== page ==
Copaxone in Age Related Macular Degeneration

  • participants needed
  • sponsor
    Kaplan Medical Center
Updated on 7 November 2020
age-related macular degeneration


The purpose of the project is to investigate in eyes with dry AMD, the efficacy and safety as preventive therapy of the immunomodulatory substance named copaxone which had been proven as safe and effective agent for a neurodegenerative disease, in arresting the progression as well as the conversion of dry AMD to wet AMD. The hypothesis that the immunomodulatory agent copaxone proven for a neurodegenerative disease may work in the eye is revolutionary and may open a new avenue of preventive treatment for the disease which is the major cause of legal blindness in the industrial world


The formation of insoluble extracellular deposits consisting of misfolded, aggregated protein is the hallmark of many neurodegenerative diseases. Age-related macular degeneration (AMD) is a degenerative disease in the eye associated with extracellur deposits named drusen. Recent evidence suggests that drusen formation and AMD share some similarities with another neurodegenerative disease named Alzheimer’s disease (AD) which is associated with amyloid deposits. AMD and AD are strongly correlated with advancing age and the formation of amyloid deposits. In addition, inflammatory mediators and in particular activated microglia are present in amyloid deposits as well as in drusen, suggesting a possible common role for the inflammatory pathway in AMD and amyloid diseases. Moreover, Ambati et al described a new model of AMD in transgenic mice when an absence of normally functioning macrophages led to the development of clinical AMD. Michal Schwartz and her group have recently shown that aggregated b-amyloid (Ab) induces microglia to become cytotoxic and block neurogenesis from adult rodent neural progenitor cells (NPCs). IL-4, reversed the impediment, attenuated TNF-a production and overcame blockage of insulin like growth factor (IGF)-I production caused by Ab. The significance of microglia for in-vivo neural cell renewal was demonstrated by enhanced neurogenesis in the rat dentate gyrus after injection of IL-4-activated microglia intracerebroventricularly and by the presence of IGF-I-expressing microglia in the dentate gyrus of rats kept in an enriched environment or in the animal model of multiple sclerosis (MS). Using double-transgenic mice expressing mutant human genes encoding presenilin 1 and chimeric mouse/human amyloid precursor protein (mice Alzheimer’s disease model), the group of Michal Schwartz showed that modulation of microglia into dendritic-like cells, achieved by a T cell-based vaccination with Copolymer-1 (Copaxone), resulted in reduction of cognitive decline, elimination of plaque formation, and induction of neuronal survival and neurogenesis. These results introduce a new microglia phenotype as necessary players in fighting off neurodegenerative conditions such as AD and AMD.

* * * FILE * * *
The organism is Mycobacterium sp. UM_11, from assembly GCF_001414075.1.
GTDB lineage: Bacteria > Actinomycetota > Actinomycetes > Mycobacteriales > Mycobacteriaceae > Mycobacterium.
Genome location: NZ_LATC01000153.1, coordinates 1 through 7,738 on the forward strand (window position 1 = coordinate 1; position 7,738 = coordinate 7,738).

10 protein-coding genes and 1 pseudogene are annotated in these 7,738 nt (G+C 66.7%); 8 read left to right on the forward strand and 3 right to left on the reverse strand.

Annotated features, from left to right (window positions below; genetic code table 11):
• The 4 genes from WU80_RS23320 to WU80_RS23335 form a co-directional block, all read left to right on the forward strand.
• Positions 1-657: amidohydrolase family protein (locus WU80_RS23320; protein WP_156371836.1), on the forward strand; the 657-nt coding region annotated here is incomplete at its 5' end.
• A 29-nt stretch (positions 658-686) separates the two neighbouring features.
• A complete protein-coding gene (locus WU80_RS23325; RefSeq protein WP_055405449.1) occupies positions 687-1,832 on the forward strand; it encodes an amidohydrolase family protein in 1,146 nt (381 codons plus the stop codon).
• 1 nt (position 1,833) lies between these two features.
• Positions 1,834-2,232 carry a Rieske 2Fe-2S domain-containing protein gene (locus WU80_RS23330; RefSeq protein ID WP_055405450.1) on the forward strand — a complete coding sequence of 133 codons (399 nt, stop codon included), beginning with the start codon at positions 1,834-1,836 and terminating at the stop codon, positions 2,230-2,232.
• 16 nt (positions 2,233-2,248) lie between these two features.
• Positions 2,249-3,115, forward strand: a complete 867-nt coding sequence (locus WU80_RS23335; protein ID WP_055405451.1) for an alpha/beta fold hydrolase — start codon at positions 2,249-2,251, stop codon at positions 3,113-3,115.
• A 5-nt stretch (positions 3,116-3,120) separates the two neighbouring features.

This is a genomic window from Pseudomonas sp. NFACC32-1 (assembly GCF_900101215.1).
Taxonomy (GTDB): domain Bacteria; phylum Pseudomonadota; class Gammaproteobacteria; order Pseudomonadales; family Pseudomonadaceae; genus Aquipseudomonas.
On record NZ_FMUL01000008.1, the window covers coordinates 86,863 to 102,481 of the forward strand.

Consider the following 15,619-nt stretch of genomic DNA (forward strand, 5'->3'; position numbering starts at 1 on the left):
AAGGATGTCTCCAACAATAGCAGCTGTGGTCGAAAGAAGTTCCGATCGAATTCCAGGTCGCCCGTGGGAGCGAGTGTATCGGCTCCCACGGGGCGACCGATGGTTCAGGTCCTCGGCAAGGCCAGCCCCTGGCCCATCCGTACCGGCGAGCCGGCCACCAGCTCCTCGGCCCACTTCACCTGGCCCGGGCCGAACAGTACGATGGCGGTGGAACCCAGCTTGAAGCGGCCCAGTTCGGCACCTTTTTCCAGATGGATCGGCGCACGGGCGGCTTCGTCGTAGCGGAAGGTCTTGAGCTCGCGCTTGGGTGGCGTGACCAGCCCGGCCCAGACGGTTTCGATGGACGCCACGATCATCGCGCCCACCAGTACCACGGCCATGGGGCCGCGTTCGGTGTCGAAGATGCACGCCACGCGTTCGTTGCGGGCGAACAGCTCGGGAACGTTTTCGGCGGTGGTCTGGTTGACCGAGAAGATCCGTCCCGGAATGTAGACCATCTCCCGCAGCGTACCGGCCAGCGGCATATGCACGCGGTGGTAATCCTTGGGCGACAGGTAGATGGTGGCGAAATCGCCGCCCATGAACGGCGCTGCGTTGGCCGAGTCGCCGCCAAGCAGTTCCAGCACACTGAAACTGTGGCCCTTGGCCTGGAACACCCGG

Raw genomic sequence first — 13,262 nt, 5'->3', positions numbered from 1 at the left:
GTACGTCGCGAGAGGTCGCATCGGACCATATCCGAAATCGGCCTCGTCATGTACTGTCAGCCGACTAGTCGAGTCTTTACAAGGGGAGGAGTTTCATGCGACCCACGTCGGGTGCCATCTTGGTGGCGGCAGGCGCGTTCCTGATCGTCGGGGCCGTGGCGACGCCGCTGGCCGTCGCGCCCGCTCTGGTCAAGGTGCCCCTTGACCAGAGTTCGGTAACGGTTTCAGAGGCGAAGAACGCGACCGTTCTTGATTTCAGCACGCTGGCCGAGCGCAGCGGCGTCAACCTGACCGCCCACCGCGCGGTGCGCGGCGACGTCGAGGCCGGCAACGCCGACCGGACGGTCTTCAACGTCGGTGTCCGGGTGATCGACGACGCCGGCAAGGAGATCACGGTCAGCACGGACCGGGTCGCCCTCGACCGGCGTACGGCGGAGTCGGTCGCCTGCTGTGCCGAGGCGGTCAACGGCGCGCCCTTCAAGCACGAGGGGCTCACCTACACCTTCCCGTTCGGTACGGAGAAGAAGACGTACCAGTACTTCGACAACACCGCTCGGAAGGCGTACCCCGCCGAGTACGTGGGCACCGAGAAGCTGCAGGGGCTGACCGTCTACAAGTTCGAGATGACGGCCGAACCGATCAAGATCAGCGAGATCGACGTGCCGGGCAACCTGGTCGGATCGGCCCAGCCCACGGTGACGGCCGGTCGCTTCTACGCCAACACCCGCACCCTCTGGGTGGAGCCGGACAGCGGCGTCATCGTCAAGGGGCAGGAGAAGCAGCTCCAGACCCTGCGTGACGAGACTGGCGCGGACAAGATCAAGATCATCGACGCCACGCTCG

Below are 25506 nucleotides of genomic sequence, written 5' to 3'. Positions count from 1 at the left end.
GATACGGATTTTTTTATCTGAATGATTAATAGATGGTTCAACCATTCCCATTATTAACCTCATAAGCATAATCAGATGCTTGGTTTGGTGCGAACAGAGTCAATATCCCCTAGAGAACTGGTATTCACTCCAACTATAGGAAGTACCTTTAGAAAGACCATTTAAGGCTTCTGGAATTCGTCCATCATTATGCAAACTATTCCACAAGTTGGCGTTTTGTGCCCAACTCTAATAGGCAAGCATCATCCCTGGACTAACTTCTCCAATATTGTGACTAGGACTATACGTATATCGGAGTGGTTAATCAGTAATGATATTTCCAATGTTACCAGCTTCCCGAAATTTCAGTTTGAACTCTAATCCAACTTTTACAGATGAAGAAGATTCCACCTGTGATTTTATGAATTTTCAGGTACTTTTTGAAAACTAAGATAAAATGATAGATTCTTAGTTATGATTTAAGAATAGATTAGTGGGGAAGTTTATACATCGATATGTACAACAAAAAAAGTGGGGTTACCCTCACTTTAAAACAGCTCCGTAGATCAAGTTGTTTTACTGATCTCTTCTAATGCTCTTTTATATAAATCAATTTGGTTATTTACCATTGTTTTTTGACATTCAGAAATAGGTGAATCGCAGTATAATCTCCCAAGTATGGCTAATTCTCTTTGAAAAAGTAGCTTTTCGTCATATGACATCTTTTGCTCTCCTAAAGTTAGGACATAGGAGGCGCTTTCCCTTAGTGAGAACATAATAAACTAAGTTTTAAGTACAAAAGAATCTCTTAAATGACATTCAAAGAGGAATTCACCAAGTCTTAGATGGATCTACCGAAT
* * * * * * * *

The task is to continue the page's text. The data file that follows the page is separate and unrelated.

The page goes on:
Condition age-related macular degeneration
Treatment Copaxone (Glatiramer acetate)
Clinical Study IdentifierNCT00466076
SponsorKaplan Medical Center
Last Modified on7 November 2020


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